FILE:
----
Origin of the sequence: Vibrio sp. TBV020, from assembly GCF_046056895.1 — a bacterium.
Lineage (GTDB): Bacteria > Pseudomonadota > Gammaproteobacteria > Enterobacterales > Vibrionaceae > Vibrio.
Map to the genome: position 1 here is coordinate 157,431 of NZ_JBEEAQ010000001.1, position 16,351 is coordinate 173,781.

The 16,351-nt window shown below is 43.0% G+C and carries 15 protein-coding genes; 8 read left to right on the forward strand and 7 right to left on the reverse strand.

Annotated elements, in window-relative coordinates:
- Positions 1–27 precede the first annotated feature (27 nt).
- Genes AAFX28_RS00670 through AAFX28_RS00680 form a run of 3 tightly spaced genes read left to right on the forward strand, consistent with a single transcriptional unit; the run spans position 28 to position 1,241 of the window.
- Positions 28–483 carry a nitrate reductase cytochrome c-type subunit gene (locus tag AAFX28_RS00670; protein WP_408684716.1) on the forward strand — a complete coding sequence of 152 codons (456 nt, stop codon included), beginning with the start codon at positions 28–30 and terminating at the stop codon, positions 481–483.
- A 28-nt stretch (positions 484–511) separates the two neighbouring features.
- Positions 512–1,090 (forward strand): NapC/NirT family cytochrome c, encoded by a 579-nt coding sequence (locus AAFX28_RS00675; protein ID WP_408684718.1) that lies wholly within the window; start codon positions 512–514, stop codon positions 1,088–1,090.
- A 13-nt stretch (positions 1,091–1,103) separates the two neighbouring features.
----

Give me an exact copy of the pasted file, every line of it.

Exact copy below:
Origin of the sequence: Vibrio sp. TBV020, from assembly GCF_046056895.1 — a bacterium.
Lineage (GTDB): Bacteria > Pseudomonadota > Gammaproteobacteria > Enterobacterales > Vibrionaceae > Vibrio.
Map to the genome: position 1 here is coordinate 157,431 of NZ_JBEEAQ010000001.1, position 16,351 is coordinate 173,781.

The 16,351-nt window shown below is 43.0% G+C and carries 15 protein-coding genes; 8 read left to right on the forward strand and 7 right to left on the reverse strand.

Annotated elements, in window-relative coordinates:
- Positions 1–27 precede the first annotated feature (27 nt).
- Genes AAFX28_RS00670 through AAFX28_RS00680 form a run of 3 tightly spaced genes read left to right on the forward strand, consistent with a single transcriptional unit; the run spans position 28 to position 1,241 of the window.
- Positions 28–483 carry a nitrate reductase cytochrome c-type subunit gene (locus tag AAFX28_RS00670; protein WP_408684716.1) on the forward strand — a complete coding sequence of 152 codons (456 nt, stop codon included), beginning with the start codon at positions 28–30 and terminating at the stop codon, positions 481–483.
- A 28-nt stretch (positions 484–511) separates the two neighbouring features.
- Positions 512–1,090 (forward strand): NapC/NirT family cytochrome c, encoded by a 579-nt coding sequence (locus AAFX28_RS00675; protein ID WP_408684718.1) that lies wholly within the window; start codon positions 512–514, stop codon positions 1,088–1,090.
- A 13-nt stretch (positions 1,091–1,103) separates the two neighbouring features.